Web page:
Having your mech shot down is something you get used to pretty fast, but it doesn’t mean the end of the battle. Respawns aren’t governed by a number of lives, but rather a Battlefield-style ticket-based system, where the number assigned to your Mobile Suit (as seen on the character select screen) represents the number of tickets respawning in that Mobile Suit will cost. Given the number of tickets you’re allotted changes on a per-battle basis, weighing up that cost versus the level of firepower they provide should factor into your choice. It’s all good and well to default to some of the more powerful suits, but they can be slower and more unwieldy, leaving you open to attack more often than you might be prepared for.

The arenas within which you unleash robot hell give the appearance of being much larger than they really are; the playable area in each is pared down to only a small portion of the map. While this is somewhat disappointing, each of the environments has its own aesthetic style, from a space colony split in half by an asteroid that’s still embedded in its side, to the more familiar surroundings of a large earth city or an open forest or mountain range.

Some of the less spectacular ground and surrounding building textures are highlighted by nice lighting, but the overall scope and size of each arena does enough to make up for the missing detail. And many of the buildings and objects within each arena are destructible, crumbling to chunky pieces as you and your opponents launch all manner of missiles, lasers and big robot fists at each other. It’s a nice touch but also gives the impression of kicking over a tower of foam blocks, lacking the kind of visual quality and wow factor that would bring it up to par with many of the mechs' attacks--some of which, by the way, look devastatingly powerful, with huge flashes of lasers, lights and explosions dominating the screen when they hit their target.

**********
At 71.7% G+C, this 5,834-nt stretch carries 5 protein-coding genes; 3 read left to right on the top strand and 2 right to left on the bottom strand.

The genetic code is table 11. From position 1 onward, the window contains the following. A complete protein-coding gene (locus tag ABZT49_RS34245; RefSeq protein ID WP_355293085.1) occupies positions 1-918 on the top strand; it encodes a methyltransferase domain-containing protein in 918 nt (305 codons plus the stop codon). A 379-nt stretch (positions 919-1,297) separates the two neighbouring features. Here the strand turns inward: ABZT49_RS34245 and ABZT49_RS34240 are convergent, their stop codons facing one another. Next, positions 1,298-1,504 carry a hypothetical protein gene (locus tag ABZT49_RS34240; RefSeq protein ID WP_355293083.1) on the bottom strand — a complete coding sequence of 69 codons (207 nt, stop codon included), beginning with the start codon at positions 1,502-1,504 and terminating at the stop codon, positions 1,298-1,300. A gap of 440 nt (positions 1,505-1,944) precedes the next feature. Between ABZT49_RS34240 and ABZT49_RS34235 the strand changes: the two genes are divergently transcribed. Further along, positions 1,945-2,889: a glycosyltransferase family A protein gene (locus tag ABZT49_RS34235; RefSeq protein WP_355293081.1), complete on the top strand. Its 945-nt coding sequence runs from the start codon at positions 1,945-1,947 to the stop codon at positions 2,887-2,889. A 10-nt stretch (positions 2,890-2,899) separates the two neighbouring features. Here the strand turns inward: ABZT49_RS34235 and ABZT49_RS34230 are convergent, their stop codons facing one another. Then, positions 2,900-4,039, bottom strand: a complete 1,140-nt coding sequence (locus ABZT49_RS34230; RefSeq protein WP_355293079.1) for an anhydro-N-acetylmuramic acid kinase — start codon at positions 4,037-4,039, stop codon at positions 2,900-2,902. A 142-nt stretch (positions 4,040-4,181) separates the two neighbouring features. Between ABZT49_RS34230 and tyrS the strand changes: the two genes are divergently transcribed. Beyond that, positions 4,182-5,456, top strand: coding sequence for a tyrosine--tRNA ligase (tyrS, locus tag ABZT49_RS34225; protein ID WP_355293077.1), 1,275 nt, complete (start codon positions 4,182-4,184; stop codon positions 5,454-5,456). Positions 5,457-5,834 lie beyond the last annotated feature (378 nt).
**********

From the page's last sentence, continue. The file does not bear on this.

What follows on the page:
Gundam Versus is dedicated to the Gundam universe, and the treatment of the source material is easy to appreciate, even for someone unfamiliar with the series. That said, some loose mechanics, the paltry localization, and multiplayer's inability to deal with less-than-perfect network connections aren't easy to ignore. A smarter locking system, better demonstration of the differences between various Mobile Suits and the ability to attack downed enemies like they can to you would make for an improved experience, on the battlefield at least. But Gundam Versus nonetheless offers some light-hearted, robot smashing fun.

Middle-earth: Shadow Of War Review

Game Spot Reviews - Thu, 10/05/2017 - 14:14

One of the first people you meet in Middle-earth: Shadow of War is a woman with midnight black hair and a dress torn in intentionally strategic locations. You'll then learn that she's a version of Shelob, a giant deadly spider creature. The game explains her mysterious human form in time, and while fans of Lord of the Rings lore might have trouble embracing this unique interpretation of Tolkien storytelling, it shows that Shadow of War is a game that's willing to take risks with its source material. And, in a way, this example represents the full arc of the game: off-putting in the beginning, disappointing in the end, but seeing how they explain it all is an exciting ride.